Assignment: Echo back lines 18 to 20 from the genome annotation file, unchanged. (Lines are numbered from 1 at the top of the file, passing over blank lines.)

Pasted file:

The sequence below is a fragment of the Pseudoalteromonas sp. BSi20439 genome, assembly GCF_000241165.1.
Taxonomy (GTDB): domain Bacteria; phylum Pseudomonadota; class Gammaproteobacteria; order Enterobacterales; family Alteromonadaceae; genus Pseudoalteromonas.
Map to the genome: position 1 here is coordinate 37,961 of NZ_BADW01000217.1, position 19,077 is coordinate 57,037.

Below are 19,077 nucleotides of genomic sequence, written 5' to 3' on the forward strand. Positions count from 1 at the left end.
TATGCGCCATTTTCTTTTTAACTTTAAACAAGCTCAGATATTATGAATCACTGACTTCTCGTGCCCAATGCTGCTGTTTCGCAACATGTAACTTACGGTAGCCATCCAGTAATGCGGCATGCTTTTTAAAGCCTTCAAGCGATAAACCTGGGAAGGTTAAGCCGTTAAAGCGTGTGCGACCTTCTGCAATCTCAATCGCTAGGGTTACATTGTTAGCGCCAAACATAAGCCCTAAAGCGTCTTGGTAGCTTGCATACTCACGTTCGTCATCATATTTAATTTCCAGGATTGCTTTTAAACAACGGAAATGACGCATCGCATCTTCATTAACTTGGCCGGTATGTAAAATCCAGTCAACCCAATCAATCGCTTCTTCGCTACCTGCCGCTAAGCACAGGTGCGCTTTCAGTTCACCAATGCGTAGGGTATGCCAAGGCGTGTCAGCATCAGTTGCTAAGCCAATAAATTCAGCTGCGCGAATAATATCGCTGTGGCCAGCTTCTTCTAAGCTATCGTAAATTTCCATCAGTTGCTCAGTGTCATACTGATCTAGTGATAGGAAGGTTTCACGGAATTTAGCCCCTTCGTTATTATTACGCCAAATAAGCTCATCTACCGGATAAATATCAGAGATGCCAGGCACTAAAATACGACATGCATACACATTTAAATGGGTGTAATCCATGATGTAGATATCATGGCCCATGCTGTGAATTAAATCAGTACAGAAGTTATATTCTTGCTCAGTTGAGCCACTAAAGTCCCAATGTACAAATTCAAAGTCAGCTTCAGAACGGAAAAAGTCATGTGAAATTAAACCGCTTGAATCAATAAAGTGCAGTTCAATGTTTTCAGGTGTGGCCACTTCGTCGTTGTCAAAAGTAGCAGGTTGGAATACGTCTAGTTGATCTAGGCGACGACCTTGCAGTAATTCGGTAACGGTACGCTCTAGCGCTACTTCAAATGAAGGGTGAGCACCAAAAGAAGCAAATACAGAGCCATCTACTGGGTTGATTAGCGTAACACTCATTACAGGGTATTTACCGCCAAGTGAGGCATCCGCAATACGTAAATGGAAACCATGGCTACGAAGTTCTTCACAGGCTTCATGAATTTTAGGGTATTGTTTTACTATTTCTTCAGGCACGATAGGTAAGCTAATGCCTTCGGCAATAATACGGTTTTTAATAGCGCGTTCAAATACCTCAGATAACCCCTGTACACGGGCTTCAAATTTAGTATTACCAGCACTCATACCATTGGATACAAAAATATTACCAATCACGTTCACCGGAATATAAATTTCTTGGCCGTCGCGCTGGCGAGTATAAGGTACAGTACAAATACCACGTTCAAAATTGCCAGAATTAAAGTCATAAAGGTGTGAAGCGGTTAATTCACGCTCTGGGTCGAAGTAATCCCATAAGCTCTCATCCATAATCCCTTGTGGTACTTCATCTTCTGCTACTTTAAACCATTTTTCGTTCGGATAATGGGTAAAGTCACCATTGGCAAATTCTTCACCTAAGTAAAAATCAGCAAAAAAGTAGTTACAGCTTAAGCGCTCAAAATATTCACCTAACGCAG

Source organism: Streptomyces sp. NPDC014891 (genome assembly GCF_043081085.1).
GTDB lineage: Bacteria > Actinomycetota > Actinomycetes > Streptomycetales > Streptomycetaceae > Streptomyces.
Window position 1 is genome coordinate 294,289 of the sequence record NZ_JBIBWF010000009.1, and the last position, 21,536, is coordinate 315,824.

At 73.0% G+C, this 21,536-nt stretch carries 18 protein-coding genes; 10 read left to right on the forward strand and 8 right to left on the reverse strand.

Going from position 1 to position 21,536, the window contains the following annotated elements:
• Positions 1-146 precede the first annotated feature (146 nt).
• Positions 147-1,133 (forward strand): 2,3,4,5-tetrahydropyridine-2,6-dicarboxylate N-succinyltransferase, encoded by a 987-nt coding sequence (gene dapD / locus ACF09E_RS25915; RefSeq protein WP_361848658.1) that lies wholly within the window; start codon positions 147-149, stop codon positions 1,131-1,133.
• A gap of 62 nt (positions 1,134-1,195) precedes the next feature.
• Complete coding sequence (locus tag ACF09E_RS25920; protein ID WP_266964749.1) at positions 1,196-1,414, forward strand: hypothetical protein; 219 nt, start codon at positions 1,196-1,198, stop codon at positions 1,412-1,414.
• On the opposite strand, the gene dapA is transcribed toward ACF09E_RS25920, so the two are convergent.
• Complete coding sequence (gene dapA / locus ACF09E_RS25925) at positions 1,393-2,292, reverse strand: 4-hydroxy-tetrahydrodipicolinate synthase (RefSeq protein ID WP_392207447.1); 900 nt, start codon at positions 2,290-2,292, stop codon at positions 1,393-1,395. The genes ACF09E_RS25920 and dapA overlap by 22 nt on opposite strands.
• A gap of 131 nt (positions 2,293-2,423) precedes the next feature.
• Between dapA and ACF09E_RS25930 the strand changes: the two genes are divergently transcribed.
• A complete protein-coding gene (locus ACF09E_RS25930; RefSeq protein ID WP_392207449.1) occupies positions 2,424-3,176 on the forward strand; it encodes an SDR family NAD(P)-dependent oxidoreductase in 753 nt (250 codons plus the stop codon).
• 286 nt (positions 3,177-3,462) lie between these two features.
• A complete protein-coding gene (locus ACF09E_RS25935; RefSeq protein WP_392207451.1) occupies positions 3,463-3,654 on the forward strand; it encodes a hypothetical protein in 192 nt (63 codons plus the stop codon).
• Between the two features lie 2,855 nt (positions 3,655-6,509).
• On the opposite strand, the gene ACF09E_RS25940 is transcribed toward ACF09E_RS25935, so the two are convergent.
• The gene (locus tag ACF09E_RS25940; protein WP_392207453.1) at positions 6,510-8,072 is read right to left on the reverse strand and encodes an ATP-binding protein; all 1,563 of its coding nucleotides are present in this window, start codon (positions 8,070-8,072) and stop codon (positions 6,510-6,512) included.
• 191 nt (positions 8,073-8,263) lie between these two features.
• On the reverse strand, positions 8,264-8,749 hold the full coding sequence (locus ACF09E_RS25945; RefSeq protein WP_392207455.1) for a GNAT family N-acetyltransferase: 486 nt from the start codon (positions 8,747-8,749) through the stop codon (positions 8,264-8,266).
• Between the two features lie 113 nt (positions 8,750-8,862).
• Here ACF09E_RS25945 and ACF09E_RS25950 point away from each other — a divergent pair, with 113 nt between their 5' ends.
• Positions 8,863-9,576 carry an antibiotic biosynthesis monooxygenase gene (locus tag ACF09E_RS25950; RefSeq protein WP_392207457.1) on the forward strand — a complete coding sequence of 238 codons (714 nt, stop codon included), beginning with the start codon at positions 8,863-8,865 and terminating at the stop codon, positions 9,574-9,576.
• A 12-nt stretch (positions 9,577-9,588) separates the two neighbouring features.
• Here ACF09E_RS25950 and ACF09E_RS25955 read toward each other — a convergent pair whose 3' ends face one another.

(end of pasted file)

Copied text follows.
• Between dapA and ACF09E_RS25930 the strand changes: the two genes are divergently transcribed.
• A complete protein-coding gene (locus ACF09E_RS25930; RefSeq protein ID WP_392207449.1) occupies positions 2,424-3,176 on the forward strand; it encodes an SDR family NAD(P)-dependent oxidoreductase in 753 nt (250 codons plus the stop codon).
• 286 nt (positions 3,177-3,462) lie between these two features.